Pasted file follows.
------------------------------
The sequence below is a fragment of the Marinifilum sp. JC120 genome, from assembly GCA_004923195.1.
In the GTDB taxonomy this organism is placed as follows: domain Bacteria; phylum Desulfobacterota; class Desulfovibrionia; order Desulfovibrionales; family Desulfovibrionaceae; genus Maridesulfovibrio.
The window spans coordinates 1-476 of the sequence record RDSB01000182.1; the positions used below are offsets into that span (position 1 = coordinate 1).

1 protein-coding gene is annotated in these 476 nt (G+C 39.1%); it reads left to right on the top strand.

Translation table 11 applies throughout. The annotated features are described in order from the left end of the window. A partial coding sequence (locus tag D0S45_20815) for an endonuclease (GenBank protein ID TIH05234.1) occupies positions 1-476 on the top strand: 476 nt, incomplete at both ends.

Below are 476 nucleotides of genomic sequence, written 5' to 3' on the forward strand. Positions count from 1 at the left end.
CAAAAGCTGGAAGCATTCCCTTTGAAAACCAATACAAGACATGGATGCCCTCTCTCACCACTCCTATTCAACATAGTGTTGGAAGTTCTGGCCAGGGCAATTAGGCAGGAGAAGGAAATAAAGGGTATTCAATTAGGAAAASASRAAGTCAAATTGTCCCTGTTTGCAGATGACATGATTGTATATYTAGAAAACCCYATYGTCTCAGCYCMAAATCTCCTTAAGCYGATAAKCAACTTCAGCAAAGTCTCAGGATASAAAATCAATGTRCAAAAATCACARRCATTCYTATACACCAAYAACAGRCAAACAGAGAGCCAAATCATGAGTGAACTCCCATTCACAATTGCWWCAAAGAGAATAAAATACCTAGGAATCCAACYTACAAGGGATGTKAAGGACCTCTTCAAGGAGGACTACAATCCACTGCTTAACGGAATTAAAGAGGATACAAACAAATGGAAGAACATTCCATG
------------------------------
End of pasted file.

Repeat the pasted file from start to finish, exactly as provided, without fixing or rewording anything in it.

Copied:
The sequence below is a fragment of the Marinifilum sp. JC120 genome, from assembly GCA_004923195.1.
In the GTDB taxonomy this organism is placed as follows: domain Bacteria; phylum Desulfobacterota; class Desulfovibrionia; order Desulfovibrionales; family Desulfovibrionaceae; genus Maridesulfovibrio.
The window spans coordinates 1-476 of the sequence record RDSB01000182.1; the positions used below are offsets into that span (position 1 = coordinate 1).

1 protein-coding gene is annotated in these 476 nt (G+C 39.1%); it reads left to right on the top strand.

Translation table 11 applies throughout. The annotated features are described in order from the left end of the window. A partial coding sequence (locus tag D0S45_20815) for an endonuclease (GenBank protein ID TIH05234.1) occupies positions 1-476 on the top strand: 476 nt, incomplete at both ends.

Below are 476 nucleotides of genomic sequence, written 5' to 3' on the forward strand. Positions count from 1 at the left end.
CAAAAGCTGGAAGCATTCCCTTTGAAAACCAATACAAGACATGGATGCCCTCTCTCACCACTCCTATTCAACATAGTGTTGGAAGTTCTGGCCAGGGCAATTAGGCAGGAGAAGGAAATAAAGGGTATTCAATTAGGAAAASASRAAGTCAAATTGTCCCTGTTTGCAGATGACATGATTGTATATYTAGAAAACCCYATYGTCTCAGCYCMAAATCTCCTTAAGCYGATAAKCAACTTCAGCAAAGTCTCAGGATASAAAATCAATGTRCAAAAATCACARRCATTCYTATACACCAAYAACAGRCAAACAGAGAGCCAAATCATGAGTGAACTCCCATTCACAATTGCWWCAAAGAGAATAAAATACCTAGGAATCCAACYTACAAGGGATGTKAAGGACCTCTTCAAGGAGGACTACAATCCACTGCTTAACGGAATTAAAGAGGATACAAACAAATGGAAGAACATTCCATG